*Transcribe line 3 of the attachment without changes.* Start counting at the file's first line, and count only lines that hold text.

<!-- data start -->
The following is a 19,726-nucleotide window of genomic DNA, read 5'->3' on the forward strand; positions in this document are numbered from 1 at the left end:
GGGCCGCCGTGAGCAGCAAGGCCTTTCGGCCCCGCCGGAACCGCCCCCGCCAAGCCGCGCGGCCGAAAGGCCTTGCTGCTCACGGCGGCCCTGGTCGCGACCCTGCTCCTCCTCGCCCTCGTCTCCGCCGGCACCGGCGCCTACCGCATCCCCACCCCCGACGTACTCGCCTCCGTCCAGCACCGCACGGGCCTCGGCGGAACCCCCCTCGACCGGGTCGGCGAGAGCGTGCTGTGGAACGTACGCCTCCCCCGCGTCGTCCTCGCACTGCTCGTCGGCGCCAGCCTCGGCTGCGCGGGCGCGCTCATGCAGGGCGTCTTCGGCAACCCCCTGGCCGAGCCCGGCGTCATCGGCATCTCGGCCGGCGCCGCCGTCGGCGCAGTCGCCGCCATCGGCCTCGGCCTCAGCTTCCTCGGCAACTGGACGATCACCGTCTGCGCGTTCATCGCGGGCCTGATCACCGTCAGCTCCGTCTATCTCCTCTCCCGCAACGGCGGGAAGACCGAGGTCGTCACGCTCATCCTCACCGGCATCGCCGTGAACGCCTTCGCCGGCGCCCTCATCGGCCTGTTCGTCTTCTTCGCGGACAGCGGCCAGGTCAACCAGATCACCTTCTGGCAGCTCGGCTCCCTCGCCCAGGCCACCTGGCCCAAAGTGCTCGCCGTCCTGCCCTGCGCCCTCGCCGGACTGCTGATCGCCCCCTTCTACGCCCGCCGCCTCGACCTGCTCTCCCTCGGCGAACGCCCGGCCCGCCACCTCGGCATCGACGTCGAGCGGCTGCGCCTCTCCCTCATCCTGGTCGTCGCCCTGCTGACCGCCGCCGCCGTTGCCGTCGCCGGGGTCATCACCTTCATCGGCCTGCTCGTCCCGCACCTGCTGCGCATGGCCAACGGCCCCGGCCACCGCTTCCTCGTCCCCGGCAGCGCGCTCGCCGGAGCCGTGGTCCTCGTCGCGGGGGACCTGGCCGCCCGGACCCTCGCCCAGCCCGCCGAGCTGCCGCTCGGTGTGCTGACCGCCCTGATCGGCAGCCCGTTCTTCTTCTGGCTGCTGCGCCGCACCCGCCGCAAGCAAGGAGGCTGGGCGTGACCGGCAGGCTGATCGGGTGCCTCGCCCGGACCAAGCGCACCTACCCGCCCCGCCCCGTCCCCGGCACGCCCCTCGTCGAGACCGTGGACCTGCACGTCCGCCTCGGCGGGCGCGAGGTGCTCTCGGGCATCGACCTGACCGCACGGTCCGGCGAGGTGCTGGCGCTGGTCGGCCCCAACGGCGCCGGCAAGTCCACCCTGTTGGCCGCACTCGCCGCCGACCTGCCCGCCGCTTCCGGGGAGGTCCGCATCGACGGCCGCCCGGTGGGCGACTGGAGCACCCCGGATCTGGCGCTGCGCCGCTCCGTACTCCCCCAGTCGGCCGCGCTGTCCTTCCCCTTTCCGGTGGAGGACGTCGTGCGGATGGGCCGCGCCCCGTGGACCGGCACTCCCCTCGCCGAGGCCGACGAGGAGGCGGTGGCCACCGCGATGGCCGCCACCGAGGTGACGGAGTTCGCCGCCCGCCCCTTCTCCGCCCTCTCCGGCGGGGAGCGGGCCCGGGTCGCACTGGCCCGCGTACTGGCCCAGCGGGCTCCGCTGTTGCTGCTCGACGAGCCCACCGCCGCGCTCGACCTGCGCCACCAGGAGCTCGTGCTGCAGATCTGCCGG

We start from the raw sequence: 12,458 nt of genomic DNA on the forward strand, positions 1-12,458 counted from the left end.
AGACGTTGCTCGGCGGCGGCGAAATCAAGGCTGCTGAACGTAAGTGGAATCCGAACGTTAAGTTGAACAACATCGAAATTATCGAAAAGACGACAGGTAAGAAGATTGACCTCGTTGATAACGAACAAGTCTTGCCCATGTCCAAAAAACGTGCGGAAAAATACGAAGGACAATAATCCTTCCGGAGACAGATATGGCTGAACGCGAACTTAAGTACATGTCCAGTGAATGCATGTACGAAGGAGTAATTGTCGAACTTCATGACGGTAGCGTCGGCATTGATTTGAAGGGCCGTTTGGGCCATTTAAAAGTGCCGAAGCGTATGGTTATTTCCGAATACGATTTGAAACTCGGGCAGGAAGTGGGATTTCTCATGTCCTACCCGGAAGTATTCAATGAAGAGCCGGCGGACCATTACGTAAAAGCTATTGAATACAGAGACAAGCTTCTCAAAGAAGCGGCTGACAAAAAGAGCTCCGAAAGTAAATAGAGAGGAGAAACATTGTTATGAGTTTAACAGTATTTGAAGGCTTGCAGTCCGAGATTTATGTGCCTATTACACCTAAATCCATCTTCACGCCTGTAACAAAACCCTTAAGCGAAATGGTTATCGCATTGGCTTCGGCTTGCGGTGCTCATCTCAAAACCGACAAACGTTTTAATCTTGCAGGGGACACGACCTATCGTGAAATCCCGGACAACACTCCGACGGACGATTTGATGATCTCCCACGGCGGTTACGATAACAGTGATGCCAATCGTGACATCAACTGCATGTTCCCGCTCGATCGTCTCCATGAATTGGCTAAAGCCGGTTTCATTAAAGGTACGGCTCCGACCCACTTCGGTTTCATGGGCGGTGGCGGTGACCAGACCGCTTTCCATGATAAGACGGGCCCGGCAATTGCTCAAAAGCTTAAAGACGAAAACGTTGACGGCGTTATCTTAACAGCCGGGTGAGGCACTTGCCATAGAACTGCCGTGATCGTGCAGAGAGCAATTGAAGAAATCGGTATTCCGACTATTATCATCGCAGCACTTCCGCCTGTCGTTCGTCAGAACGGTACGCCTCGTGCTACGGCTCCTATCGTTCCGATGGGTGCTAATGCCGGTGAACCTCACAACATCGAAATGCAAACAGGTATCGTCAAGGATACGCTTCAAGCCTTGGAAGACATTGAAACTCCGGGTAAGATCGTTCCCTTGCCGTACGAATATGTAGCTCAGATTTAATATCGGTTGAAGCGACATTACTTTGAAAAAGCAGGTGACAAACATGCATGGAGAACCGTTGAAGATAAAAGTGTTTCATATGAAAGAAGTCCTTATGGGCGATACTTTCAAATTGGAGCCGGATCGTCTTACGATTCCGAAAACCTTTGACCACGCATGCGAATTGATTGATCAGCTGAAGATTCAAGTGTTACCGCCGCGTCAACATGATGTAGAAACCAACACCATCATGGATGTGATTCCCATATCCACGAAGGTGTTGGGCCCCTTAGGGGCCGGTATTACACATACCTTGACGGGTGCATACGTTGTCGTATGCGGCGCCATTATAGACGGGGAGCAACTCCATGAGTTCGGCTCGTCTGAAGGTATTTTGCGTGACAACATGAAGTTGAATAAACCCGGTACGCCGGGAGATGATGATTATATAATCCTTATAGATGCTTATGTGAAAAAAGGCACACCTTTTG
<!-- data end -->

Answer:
We start from the raw sequence: 12,458 nt of genomic DNA on the forward strand, positions 1-12,458 counted from the left end.